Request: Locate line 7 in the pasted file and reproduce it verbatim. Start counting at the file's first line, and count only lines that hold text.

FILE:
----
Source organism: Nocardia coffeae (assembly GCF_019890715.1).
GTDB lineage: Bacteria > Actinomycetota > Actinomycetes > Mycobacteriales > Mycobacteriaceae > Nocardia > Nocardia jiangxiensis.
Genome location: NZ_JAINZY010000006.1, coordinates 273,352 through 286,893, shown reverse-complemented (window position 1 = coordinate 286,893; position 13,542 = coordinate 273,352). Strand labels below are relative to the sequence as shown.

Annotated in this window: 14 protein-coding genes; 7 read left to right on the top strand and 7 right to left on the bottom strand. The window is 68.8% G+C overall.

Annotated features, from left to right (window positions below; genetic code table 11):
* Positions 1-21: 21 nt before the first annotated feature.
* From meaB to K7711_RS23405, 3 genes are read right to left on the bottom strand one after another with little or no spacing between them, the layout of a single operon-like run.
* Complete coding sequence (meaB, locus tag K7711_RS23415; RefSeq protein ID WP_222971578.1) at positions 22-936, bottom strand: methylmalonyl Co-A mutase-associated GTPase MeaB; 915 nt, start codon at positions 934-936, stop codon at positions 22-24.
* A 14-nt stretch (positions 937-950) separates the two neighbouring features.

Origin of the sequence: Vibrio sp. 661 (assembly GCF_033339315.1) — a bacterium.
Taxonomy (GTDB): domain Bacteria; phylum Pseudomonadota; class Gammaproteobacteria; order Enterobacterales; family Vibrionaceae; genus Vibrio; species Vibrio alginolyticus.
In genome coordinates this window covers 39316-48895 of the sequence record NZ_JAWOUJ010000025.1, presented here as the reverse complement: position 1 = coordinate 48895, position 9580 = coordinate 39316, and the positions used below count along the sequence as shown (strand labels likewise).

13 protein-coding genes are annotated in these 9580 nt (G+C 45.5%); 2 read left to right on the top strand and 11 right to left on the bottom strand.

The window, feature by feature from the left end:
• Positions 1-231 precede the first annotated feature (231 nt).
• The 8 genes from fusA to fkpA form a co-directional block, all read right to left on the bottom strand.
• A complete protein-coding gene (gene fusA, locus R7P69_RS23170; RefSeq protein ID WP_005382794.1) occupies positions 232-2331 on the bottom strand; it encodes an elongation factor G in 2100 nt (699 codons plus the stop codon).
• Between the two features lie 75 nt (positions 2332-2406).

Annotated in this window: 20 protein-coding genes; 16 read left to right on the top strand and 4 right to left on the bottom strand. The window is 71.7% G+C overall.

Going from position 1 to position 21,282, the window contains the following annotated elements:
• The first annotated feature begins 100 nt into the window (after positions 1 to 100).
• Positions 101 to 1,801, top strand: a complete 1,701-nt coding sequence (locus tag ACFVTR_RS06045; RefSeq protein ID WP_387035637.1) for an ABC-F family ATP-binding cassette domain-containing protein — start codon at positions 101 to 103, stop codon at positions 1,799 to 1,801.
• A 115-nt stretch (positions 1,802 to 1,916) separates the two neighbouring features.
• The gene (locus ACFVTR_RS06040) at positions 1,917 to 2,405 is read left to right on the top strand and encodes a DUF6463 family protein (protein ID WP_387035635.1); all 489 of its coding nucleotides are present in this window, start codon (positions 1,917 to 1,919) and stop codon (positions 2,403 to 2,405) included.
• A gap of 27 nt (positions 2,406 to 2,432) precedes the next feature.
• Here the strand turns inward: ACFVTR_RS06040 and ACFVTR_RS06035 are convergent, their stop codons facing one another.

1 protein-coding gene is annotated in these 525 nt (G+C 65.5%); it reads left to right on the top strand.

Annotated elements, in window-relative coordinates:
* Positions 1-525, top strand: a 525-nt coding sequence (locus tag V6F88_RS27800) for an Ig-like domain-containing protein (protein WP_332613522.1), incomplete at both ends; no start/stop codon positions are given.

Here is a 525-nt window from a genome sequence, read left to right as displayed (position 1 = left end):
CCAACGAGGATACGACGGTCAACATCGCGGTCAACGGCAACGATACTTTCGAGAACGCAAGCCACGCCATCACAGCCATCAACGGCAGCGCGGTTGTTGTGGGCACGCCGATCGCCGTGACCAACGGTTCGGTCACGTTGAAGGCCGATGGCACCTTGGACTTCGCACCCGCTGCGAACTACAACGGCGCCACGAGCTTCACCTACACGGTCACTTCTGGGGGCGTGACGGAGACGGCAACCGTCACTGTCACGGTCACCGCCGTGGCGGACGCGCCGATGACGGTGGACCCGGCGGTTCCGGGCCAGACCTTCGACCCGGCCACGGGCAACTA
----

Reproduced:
* From meaB to K7711_RS23405, 3 genes are read right to left on the bottom strand one after another with little or no spacing between them, the layout of a single operon-like run.